Bardennoch Hill, Tynron And Over Dunreggan Brae

Upper Bardennoch

Upper Bardennoch

For an autumnal wander this wee walk has much to offer and it takes in some interesting and exciting countryside both in Shinnel and Glencairn. This is the first of our stravaigings to actually start and finish in the village of Moniaive. It takes in the village confines, woodland and open hillsides, farmland and a fairly large section on tarred roads. It is a ramble well within the capabilities of most walkers and in wet weather I prefer to use my wellies as opposed to hiking boots.

The walk starts from the clock tower in Moniaive and heads up North Street to Hastings Hall. At the end of the walled garden of Hasting Hall, where an ancient Galloway stone cross was re-sited, we cross over the bridge on the Dalwhat river and upwards towards the Bardennoch woodlands. At these woodlands follow the path at the western edge of these hardwoods until you pop out in farmland by a gate.

The route from here follows between the two dykes and we skirt past the end of an old ruined farmhouse. It’s a coincidence that I know two folk who once lived there and neither live in Moniaive. They both stay in Penpont and have fond memories of the place. Passing by the house the route eventually leads to Bardennoch Hill and what a viewpoint this is on a clear day. The Rhinns of Kells and Carsphairn hills brood to the west. Shinnel, the Lowthers and Maxwelton hills hold the eye in the east and away in the distance Criffel and the Lakeland Fells are some-times in evidence if it’s not too cloudy or hazy.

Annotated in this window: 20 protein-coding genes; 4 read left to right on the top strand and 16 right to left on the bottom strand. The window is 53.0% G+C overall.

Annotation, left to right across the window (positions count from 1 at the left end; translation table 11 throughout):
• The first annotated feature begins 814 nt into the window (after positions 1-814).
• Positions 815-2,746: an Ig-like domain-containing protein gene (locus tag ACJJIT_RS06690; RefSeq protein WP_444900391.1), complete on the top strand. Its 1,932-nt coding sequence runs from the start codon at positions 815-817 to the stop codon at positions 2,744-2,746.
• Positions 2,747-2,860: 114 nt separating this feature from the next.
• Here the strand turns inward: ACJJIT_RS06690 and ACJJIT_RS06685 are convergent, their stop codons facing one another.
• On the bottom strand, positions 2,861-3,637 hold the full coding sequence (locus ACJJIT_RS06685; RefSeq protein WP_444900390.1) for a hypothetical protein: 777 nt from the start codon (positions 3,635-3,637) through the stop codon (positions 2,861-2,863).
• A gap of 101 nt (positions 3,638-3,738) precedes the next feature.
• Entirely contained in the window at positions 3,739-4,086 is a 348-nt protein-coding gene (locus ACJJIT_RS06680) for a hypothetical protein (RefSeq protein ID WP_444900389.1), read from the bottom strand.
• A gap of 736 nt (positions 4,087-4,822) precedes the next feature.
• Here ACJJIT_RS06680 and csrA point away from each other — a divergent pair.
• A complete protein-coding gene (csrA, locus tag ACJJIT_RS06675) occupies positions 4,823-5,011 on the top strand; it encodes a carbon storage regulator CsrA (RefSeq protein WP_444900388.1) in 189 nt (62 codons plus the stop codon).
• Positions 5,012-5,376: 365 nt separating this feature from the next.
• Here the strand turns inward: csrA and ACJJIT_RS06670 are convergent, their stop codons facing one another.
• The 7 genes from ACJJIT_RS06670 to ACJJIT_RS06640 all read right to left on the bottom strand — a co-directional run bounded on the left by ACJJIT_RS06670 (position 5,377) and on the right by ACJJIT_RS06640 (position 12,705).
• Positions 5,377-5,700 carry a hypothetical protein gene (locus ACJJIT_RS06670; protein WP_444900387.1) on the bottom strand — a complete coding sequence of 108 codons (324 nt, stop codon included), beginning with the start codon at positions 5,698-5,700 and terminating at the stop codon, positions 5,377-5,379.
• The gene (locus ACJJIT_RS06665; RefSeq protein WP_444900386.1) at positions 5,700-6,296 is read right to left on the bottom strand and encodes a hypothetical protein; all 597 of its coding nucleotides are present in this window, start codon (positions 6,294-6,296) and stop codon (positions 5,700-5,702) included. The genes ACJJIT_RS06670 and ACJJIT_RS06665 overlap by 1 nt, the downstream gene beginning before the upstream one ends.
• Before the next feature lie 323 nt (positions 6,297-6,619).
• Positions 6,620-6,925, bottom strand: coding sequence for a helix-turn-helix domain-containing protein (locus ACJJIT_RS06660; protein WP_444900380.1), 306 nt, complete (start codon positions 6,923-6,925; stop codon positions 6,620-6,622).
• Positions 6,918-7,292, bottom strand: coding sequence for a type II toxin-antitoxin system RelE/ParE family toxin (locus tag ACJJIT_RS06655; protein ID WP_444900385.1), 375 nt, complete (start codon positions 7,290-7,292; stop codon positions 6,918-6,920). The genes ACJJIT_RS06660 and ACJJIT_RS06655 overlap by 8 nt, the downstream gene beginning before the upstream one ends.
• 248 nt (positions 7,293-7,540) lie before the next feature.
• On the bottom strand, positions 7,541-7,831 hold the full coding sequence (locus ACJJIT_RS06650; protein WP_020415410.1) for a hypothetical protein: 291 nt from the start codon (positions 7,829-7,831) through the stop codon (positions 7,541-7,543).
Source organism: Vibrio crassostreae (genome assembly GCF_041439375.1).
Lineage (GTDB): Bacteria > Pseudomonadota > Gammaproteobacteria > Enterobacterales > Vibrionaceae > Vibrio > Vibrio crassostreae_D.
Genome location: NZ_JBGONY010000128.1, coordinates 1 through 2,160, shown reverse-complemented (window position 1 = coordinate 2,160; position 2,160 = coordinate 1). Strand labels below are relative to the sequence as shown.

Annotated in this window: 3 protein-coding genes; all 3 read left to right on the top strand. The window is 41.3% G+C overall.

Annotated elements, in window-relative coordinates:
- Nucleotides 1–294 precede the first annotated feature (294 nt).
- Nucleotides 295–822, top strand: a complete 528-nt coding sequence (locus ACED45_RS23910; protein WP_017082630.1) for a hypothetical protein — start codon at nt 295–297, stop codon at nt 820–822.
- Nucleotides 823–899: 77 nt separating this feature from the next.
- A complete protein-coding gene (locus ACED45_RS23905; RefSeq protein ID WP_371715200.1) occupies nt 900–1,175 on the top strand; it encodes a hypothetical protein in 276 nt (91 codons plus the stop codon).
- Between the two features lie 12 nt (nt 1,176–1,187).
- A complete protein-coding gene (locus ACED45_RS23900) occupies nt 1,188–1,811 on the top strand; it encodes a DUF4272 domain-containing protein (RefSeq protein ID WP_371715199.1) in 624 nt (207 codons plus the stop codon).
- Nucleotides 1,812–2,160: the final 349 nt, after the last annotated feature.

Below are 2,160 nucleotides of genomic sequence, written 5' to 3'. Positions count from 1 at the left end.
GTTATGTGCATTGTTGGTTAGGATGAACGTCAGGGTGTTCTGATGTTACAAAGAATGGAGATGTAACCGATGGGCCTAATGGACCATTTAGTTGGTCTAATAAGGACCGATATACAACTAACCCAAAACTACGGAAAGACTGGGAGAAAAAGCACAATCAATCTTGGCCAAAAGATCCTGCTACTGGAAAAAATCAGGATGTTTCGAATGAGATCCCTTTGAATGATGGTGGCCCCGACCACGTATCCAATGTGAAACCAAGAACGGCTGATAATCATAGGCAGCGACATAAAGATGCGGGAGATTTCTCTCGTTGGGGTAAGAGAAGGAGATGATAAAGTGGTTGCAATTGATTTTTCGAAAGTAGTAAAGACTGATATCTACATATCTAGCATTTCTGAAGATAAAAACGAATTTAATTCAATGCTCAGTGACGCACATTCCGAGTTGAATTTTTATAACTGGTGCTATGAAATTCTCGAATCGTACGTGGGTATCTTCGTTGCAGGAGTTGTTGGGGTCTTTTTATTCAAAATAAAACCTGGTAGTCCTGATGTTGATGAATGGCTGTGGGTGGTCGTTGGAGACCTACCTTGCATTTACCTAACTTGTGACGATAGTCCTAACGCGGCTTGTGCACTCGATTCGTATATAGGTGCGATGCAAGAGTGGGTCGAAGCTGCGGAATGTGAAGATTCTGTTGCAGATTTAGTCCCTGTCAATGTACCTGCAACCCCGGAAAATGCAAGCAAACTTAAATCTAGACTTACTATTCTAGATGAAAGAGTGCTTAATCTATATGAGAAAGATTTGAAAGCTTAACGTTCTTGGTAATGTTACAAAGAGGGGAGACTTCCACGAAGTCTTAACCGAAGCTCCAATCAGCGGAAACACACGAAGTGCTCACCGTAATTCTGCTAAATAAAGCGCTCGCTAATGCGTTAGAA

his is the high point of the whole walk and a good spot to rest a while and take in the view. Follow the rough ground of the summit eastwards to a dyke. Carefully cross this barrier and you should be standing by an artificial loch. Follow this track down to Stenhouse and on to Tynron.

It used to be possible to get a cuppa and a bite at the Hen Hoose but with the demise of this eatery it’s sandwiches and flask or wait till you get back to Moniaive. The hike back involves a steep climb over the brae and a steeper descent into the village. Though the road walking is uninspiring the views from both sides of Dunreggan Brae more than make up for this tarmac tramp. Tynron Doon and the Lowthers lead the eye on the Shinnel side and the view from the brae down into Moniaive never fails to delight with the whole village spread out before you.

Distance: 5.13 miles. Ascent: 1,056 feet

Dave McFadzean